As usual, the dancers of Hubbard Street Dance Chicago (HSDC) ruled the Harris Theater stage last weekend. Shocking, right? First, they were performing two works from last season I already liked, plus a world premiere by resident choreographer Alejandro Cerrudo. It was safe to assume, I would be a goner. Don’t get me wrong, I’m no push over. In fact, it usually takes a lot to impress me, but these dancers seem to always knock it out of the park with energy, style, finesse and a humbleness that belies their collective and individual talents.
Alonzo King’s Following the Subtle Current Upstream, kicked off the performances. The LINES director set his work on the company last spring and with a year to play inside the choreography, the dancers seem more comfortable and willing to take more risks. There were a few wobbles in the first all-male section on Thursday, which could be attributed to last minute, lingering opening night nerves or they were really pushing it. The piece grew stronger with every section as the dancers took bigger risks with the movement. (I’m not sure, but I think one of them even danced right off the marley for a second.) Kevin Shannon – looking buff – has really grown in the work. His solo ending the piece was strong and daring. The duet danced by Penny Saunders and Cerrudo (Thurs) and Kellie Epperheimer and Jesse Bechard (Sunday) is the highlight of the work. The Cerrudo/Saunders relationship was comfortable, secure and trusting, while Bechard/Epperheimer showed a fresh tension and sensuality. The same choreography telling two opposing stages of love. Cerrudo expertly navigates the stage dragging, pulling, lifting and stopping Saunders as if he is a compass guiding her back home. Bechard lets Epperheimer take the lead offering support, helping her go where she yearns to be. Also returning from last season was Sharon Eyal’s Too Beaucoup. Think avant garde aliens acclimating to a futuristic Midwest 8th grade mixer.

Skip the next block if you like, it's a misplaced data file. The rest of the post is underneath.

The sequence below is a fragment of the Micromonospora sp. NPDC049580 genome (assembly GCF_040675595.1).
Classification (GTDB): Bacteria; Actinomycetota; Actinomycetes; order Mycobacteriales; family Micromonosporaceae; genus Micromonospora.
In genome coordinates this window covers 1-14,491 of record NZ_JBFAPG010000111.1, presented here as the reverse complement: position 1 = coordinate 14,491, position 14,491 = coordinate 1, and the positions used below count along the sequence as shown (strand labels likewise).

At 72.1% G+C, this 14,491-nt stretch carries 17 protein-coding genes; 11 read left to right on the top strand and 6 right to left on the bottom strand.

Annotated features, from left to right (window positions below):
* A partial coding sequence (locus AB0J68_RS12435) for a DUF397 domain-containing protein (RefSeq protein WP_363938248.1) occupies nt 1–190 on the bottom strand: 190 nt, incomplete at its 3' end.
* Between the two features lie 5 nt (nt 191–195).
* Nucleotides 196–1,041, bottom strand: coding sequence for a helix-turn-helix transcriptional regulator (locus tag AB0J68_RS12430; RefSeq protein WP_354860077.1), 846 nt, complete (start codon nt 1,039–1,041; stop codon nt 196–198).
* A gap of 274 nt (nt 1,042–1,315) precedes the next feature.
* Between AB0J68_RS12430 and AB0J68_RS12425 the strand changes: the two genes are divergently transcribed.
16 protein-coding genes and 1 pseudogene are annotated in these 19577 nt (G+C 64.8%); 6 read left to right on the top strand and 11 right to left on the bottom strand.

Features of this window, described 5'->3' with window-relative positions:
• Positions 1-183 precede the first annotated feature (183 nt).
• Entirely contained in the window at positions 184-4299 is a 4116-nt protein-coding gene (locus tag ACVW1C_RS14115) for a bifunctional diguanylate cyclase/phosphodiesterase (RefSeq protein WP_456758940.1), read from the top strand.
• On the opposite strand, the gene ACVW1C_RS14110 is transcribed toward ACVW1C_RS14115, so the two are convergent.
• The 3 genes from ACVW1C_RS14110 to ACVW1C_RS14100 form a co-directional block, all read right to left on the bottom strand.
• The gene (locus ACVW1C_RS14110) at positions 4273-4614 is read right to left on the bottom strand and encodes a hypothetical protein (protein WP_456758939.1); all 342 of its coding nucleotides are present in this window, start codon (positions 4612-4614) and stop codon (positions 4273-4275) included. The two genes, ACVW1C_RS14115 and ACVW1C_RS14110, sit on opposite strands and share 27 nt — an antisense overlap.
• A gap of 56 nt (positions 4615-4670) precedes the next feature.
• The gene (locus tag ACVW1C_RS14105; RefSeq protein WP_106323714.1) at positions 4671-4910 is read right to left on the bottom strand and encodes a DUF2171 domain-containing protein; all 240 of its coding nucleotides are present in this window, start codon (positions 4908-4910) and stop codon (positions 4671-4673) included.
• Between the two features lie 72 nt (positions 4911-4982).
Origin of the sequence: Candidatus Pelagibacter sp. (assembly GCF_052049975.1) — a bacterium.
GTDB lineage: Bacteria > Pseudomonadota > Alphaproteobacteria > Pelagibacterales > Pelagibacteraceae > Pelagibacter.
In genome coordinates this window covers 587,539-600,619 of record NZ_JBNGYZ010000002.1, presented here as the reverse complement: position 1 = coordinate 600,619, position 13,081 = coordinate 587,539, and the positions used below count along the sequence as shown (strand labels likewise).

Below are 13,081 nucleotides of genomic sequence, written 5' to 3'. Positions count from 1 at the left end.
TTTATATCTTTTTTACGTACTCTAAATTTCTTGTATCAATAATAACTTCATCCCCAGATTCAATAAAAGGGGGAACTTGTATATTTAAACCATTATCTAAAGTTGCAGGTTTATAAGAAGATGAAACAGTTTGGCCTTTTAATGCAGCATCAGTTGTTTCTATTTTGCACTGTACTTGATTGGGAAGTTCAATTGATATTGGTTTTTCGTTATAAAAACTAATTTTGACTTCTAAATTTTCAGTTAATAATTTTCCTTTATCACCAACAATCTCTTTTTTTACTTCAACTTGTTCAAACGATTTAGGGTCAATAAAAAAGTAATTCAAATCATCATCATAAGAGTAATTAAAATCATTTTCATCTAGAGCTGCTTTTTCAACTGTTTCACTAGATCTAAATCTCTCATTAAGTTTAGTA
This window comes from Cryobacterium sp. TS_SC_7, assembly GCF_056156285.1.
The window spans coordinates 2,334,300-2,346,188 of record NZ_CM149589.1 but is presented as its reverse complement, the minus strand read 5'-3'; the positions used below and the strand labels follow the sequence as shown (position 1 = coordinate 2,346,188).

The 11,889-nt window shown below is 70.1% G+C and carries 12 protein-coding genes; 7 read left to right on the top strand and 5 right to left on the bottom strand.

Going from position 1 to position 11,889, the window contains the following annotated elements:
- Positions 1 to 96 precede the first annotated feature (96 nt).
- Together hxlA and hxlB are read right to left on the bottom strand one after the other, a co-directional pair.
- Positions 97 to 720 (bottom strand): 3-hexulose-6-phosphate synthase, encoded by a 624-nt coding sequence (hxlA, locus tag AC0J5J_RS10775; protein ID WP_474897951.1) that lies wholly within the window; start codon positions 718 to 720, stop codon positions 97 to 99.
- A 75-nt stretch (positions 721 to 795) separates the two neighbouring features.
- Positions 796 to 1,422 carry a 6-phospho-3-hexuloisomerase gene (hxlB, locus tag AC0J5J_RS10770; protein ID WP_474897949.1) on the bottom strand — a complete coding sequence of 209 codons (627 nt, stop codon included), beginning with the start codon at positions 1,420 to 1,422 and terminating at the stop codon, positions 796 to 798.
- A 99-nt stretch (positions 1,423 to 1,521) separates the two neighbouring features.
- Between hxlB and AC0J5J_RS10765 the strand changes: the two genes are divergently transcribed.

It was the duet in Cerrudo’s premiere, Little mortal jump, that still has me transfixed. Coming at the end of several vignettes in a shadowy haze of black, white and gray, the duet transports the audience to a different realm at one point even transcending time. The slow motion sequence in the last minutes of the work makes you feel like you were in the movie Inception, taking your breath away with aching emotions, elegant reaches and its technical defiance of gravity. Bechard again shows his partnering prowess, this time dancing with the exquisite Ana Lopez. Cerrudo’s love of movies and music front and center in the short “film” clips hinting at past works melded with an eclectic hand-picked score that was spot on. The final image of the couple in a downlit lift center stage after pushing the through a wall of moveable black boxes was stunning. As they run off into the darkness upstage, the other dancers send the boxes spinning before exiting themselves. The moment was spectacular warranting a standing ovation for Cerrudo and crew at both shows.
I met a new friend at intermission. Max had never been to see a dance performance before. (Way to start at the top!) Let’s just say he was impressed.